CAMBRIDGE, Mass. — Plagued by technology debt and driven by competition to innovate at a quicker pace, businesses are confronting which development methodology is right for their business: bimodal or agile.
The successor to the waterfall, agile development practices have become standard operating procedure for project management. Agile allows technology teams to move quickly with shorter release cycles emphasizing iterative and incremental project advancements.
But not every team can move at such a rapid pace, which has given rise to the emergence of bimodal development.
Bimodal focuses on two modes of development, used to manage different styles of work. One mode is dedicated to "planning and predictable change" while the other focuses on "experimental and disruptive change," according to Gartner.
Emphasized at the Gartner CIO Symposium/ITxpo in 2016, bimodal intended to allow for both fast and slow development to interact in concert.
While the two-track bimodal approach "is a great right now solution," it doesn't work as a "forever solution," said Melissa Swift, global leader for Digital Solutions, Korn Ferry Hay Group, speaking Wednesday at the MIT Sloan CIO Symposium in Cambridge, Mass. Organizations need to gear up on an enterprise level to move at digital speed.
The problem with bimodal, however, is it doesn't work as organizations scale, said David Gledhill, group CIO and head of technology and operations at DBS Bank, speaking Wednesday at the symposium.
The minute organizations are given the "excuse" bimodal is acceptable, three-fourths of them are going to move slow. Instead, every person and system has to change.
The advice? "Move," Gledhill said.
To others, the exact development methodology does not matter. "It's all about having short intervals" with a constant feedback loop to ensure products are moving in the right direction, said Andrei Oprisan, VP of technology and director of the Boston Tech Hub for Liberty Mutual, speaking at the symposium.
But to make it work, tech teams and business stakeholders most operate together. Development groups need to work directly with customers and understand pain points directly. The business side also has to understand the technology challenges and architectural investments that are required, according to Oprisan.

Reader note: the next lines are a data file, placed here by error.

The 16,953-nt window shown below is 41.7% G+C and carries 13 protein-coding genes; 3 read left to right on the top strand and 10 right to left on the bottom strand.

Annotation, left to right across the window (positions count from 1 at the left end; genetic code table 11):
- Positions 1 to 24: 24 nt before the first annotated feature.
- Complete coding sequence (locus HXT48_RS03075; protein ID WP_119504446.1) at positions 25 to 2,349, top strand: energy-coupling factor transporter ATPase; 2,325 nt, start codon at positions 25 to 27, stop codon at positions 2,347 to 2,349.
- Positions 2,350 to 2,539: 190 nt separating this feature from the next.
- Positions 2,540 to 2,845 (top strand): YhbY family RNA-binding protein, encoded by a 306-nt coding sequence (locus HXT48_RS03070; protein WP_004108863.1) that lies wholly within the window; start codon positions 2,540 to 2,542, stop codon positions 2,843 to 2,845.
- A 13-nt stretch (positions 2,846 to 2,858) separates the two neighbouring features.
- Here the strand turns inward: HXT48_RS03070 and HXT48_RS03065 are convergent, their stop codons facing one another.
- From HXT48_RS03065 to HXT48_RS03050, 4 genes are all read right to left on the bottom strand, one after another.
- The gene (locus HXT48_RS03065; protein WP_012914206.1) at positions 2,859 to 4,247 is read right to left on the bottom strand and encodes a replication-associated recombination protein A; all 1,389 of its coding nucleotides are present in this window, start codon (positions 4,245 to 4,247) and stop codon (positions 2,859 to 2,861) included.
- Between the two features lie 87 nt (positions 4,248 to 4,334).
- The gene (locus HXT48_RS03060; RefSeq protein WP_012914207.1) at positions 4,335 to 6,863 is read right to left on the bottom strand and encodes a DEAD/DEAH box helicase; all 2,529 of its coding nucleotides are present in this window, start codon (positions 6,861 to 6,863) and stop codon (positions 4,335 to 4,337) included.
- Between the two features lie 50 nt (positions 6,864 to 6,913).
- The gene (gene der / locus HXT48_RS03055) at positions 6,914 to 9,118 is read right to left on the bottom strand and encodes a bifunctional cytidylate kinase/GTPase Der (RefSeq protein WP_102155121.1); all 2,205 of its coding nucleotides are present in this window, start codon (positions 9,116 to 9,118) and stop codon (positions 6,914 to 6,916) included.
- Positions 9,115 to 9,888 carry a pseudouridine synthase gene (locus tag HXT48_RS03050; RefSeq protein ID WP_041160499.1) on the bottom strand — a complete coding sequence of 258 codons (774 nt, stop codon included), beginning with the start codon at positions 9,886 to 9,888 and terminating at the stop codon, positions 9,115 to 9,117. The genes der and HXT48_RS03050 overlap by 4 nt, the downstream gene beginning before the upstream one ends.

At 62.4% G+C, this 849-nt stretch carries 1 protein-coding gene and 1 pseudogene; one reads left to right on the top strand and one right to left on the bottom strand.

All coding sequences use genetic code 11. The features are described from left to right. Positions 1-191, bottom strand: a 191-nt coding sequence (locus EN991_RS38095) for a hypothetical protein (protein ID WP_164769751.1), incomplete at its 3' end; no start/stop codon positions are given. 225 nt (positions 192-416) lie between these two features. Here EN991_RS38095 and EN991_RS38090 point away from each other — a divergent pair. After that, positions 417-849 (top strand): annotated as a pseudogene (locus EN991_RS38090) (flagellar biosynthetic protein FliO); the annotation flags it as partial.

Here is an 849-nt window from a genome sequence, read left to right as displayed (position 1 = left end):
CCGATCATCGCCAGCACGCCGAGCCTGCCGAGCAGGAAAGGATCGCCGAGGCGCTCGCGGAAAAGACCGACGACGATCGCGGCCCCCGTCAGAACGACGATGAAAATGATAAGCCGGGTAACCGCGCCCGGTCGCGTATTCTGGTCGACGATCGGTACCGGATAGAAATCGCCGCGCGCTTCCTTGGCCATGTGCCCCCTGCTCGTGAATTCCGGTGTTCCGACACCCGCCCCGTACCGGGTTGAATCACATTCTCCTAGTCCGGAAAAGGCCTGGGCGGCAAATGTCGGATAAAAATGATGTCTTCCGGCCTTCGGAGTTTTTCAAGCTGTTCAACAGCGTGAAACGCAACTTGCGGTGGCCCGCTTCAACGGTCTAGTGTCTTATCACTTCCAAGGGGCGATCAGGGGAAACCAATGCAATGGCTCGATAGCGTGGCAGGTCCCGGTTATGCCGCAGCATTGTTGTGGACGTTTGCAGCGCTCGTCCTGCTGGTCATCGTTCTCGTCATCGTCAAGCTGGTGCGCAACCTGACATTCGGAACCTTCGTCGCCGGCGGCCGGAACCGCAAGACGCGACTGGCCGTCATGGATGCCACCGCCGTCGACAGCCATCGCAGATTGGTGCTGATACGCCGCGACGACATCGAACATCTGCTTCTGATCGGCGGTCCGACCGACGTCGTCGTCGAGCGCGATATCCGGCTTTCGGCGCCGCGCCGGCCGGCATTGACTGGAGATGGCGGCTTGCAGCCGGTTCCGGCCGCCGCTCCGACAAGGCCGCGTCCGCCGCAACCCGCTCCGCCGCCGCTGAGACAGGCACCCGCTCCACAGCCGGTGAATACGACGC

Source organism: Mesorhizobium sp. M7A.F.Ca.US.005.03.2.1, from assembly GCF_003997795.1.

Adapting for change
Agile alone is not enough either. Companies reliant on agile as a "full-blown" culture change solution are missing the point, according to Swift. Agile is a only a part of cultural change efforts.
Though seemingly trivial on the surface, debates about organizational operational models matter. Choosing between bimodal, agile or the dated waterfall methodologies can dictate how quickly organizations deliver products.
With customers demanding a rapid pace of product deployments, pace matters.
For Gledhill, part of the inspiration for learning how to operate at scale comes from companies like Google and Netflix, which have mastered how technology and culture works together.
To reinvent the engineering culture and unlock talent across teams, DBS Bank boiled down the shift in operations and determined what they needed to do, according to Gledhill.
The transformation took five prongs:
Moving from discreet project to platforms allowed for more operational freedom and innovation
Implementing agile at scale
Encouraging the collaboration of DevOps and business to allow organization at scale
Building for modern systems by creating smaller systems built for scale
Encouraging the automation of the whole tech pipeline
With more established and fluid engineering practices, DBS Bank was able to increase automated testing and rapidly improve its product release cadence.
If a team is moving slow, they need to have automated acceleration, said Gledhill. Bringing platforms and teams together with joint key performance indicators can accelerate innovation and help drive slower moving teams.